"Several of these games could be used as a “break”. Students have been sitting too long, perhaps listening too much, and one of these games can be used to give them a break before resuming again the particular area of learning. I think that using these games for a five or 10 minute break would 1) get them up and moving 2) provide some entertainment 3) grow the safe environment where creativity can be encouraged. Since I only have approximately 40-45 once a week to work with my students other than the ways that I suggested with each game, I think mostly I would use these games as something at the beginning of the class to warm up before the lesson starts, as a break in the middle, or for a time killer at the end."
1. Scenes From a Hat. (Whose Line is it Anyway?) This is a series of skits where Drew Carey pulls different scene suggestions from the hat. Different participants act out whatever was the suggestion. Sometimes they act it out individually; sometimes they use one or more of the different actors in their skit. I can see that this could possibly work with some of my 5th graders as perhaps an ice breaker activity at the beginning of the year when they are a little nervous about coming back to school and being in a new classroom with a new teacher and most likely students that weren’t necessarily in their class last year.
2. Funnies Props. (Whose Line is it Anyway?) The actors in these skits were given types of unusual props—such as a Tupperware game where each player has one, one player has a ball in his and he hits the plunger on the bottom for the ball to go to the next player who tries to catch it, or perhaps some big foam shapes, or a some coils, etc. The actors come up with a way to use this prop. I could see maybe my 4th – 5th graders doing something like this. I did something like this awhile back where students had to pull a couple of objects out of a bag and tell a quick story about it. This could be hook to a lesson if you had the right subject that it would go with.
3. Sound Effects. (Whose Line is it Anyway?) This is a skit where a couple of people (Ryan and Collin) acted out a scene and two other people did the sound effects for their actions. I could perhaps use this by having a couple of students retell a story that is either read to them or that is familiar to the students, such as a fairy tale, and have a couple of the students make sound effects for the actions of the story. For example, Goldilocks and the three bears—sound effects could be when she opens the door, eating the porridge, breaking baby’s bears bed, or snoring in the bed.
4. Accepting Game. (Comedy Improv Games: Part 3) This is a game where a couple of people act out a scene of some kind where one person basically agrees to everything the other suggests. They can only say “Sounds good to me,” “I’ll go along with that” and “Okay, great”. This game could be used at the beginning of the year to help establish a positive/safe environment in the classroom.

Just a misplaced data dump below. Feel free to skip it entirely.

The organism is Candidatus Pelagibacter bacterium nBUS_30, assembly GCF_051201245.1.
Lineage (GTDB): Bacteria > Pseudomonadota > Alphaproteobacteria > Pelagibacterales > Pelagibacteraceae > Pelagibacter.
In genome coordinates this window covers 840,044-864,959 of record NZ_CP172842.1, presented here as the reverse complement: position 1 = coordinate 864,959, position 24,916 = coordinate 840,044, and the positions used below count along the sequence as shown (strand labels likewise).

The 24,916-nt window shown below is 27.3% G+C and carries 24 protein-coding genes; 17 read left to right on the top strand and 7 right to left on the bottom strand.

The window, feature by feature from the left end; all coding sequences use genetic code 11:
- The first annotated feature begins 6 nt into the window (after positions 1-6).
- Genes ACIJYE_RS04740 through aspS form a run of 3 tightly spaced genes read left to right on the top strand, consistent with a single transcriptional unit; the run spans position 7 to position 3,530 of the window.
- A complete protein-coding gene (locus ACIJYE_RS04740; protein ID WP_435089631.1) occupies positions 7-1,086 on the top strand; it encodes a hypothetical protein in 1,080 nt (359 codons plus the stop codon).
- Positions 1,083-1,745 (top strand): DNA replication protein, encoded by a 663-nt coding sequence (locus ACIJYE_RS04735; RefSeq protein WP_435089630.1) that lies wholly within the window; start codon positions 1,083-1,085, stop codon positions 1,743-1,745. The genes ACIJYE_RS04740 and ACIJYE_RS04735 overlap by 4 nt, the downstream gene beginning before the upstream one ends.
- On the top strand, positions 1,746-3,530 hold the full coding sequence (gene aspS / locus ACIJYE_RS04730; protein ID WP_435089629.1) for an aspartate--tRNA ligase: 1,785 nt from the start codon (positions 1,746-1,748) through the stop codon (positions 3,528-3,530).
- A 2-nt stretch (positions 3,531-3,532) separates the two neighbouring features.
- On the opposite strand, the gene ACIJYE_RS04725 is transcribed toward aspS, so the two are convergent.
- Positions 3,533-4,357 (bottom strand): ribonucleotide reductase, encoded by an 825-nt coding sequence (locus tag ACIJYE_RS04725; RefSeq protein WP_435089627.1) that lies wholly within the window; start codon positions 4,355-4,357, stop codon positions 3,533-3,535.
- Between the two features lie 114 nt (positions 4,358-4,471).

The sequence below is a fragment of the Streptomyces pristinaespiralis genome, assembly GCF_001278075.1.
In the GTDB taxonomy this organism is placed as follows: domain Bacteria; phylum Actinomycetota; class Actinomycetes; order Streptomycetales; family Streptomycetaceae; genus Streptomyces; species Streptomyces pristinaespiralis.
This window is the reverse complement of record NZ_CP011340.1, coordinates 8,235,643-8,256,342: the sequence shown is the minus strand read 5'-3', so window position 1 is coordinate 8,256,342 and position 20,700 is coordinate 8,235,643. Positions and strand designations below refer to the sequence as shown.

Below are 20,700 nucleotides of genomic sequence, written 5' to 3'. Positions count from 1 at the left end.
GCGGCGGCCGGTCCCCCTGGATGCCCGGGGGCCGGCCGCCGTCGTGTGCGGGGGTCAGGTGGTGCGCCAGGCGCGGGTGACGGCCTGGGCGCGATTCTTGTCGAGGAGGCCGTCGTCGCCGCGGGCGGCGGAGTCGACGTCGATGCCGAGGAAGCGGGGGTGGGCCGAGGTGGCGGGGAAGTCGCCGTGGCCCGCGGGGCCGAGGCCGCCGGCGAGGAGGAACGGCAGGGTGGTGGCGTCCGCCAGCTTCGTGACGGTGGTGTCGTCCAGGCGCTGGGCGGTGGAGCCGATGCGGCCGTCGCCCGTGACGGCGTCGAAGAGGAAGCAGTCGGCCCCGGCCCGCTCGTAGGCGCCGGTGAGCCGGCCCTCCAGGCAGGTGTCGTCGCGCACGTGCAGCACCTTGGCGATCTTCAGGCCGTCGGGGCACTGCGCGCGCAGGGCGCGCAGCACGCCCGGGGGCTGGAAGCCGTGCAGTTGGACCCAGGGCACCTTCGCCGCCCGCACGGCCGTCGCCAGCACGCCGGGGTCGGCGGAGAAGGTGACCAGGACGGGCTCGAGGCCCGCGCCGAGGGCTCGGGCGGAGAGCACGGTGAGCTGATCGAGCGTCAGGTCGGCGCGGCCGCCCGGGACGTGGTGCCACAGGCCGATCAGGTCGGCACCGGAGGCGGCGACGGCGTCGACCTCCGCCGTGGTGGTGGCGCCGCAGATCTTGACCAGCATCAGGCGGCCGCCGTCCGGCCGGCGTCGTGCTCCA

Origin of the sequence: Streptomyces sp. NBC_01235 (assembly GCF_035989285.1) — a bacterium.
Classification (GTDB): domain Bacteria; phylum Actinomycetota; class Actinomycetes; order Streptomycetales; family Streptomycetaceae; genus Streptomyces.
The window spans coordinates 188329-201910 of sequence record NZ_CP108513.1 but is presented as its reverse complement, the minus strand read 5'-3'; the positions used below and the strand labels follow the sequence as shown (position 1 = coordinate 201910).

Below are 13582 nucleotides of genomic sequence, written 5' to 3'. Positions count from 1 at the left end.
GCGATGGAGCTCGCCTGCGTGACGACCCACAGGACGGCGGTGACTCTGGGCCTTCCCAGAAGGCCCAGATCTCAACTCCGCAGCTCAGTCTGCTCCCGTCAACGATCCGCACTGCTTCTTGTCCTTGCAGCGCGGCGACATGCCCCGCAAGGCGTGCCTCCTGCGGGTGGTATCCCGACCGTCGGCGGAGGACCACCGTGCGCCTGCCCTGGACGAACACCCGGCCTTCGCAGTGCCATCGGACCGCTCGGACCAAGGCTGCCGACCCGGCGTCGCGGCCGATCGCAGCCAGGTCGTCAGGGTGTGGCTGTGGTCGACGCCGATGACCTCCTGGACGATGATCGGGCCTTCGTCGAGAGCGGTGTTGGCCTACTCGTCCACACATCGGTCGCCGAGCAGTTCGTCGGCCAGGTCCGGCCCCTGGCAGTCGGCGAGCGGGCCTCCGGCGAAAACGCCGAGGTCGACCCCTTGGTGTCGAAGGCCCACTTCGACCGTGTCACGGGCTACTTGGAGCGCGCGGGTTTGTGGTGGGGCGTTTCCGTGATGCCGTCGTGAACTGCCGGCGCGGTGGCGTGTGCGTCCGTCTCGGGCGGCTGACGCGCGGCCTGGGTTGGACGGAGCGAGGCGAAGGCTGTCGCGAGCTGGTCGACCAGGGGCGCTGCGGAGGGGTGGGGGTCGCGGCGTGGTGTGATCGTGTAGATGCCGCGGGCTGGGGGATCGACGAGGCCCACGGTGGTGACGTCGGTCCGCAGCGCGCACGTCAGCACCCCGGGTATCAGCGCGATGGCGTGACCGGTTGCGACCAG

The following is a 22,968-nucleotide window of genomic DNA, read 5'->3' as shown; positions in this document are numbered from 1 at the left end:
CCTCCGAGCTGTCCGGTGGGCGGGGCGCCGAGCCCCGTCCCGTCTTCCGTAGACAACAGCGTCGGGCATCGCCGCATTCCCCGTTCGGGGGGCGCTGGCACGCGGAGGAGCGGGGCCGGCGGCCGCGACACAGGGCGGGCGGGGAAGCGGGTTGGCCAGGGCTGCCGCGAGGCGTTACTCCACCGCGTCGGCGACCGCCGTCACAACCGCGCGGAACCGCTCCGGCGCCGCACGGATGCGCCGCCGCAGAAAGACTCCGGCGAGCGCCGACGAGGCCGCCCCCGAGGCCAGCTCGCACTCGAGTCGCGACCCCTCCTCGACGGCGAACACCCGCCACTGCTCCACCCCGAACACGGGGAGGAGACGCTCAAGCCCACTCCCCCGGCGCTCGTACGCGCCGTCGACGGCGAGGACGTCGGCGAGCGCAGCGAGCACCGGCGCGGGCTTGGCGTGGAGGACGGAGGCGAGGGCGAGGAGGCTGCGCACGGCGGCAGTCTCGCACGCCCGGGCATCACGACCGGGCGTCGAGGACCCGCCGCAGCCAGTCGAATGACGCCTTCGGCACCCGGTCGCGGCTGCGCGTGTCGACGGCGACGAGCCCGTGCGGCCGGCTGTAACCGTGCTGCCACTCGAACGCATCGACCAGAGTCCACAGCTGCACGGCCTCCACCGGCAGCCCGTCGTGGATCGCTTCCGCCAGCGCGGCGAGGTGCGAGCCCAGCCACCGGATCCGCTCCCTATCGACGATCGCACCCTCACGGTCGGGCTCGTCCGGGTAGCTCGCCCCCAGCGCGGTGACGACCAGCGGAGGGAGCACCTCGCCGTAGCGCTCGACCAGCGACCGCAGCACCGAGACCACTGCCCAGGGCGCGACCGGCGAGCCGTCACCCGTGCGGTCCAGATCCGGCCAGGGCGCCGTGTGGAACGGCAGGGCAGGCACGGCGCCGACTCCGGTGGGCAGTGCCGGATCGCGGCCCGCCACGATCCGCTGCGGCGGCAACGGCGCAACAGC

5. Attitude Scene. (Comedy Improv Games: Part 3) This game is done with 2 actors. Each actor is given an attitude that the other player doesn’t know. Each act out the scene portraying the attitude. Though it wasn’t mentioned in the video, I would have the other students try to figure out the attitude being portrayed. This could be something I think most of my kids could do. Even small children could figure out some attitudes-like anger, happy, etc.
6. Adjective Game. (Comedy Improv Games: Part 3) This is a game where the actors act out a scene displaying a specific adjective/emotional choice. Both actors could portray the same adjective/emotional choice, or they could each have a different one. I think my 4th or 5th graders could probably do this. Perhaps it could be used as an intro to a lesson. The scene acted out could be a student learning about a particular subject.
7. Accepting Circle. (Comedy Improv Games: Part 3) This game is played with a large group. The first person makes some type of gesture and weird noise to go with it to the next person in line. The next person copies the gesture and noise all around the circle. Since my classes can ONLY be an hour long—teachers need their students to be ready to return to class when they come for them--sometimes we might get finished a litter early and not have enough time left to start something new. This could be a time filler activity that I would do with my classes before they line up to leave the library and return to class if we have a few extra minutes.
8. Nine word sentences. (Comedy Improv Games: Part 3) This seems to be more challenging. The actors act out a scene where everything that they say can only have nine words in it, even if some words have to be left out. It could be a fun game to try with my 5th graders. It could be just a fun warm-up activity to class. The scene could be about what learning is taking place that day.
9. Blind Offers. (Comedy Improv Games: Part 3) This game is played by having one player turn their back to the other player. The other player will make some type of pose. The other actor turns around and gives a line of dialogue to go with the pose. This could be something that you could try as a whole group. The first players turns around to the second “poser”, makes up a line. The “poser” turns around to the next person, who becomes the next “poser”, makes up a line that actually tries to go with the previous line and the game continues until each has had a turn, each adding to the previous line—as a continual story.
10. Jibberish. (Comedy Improv Games: Part 3) Jibberish is played by having a couple of people act out a scene where all the dialogue is done in jibberish. Characters portray their message through emotions, body language, and facial expressions. I could see doing this game with my 4th and 5th graders.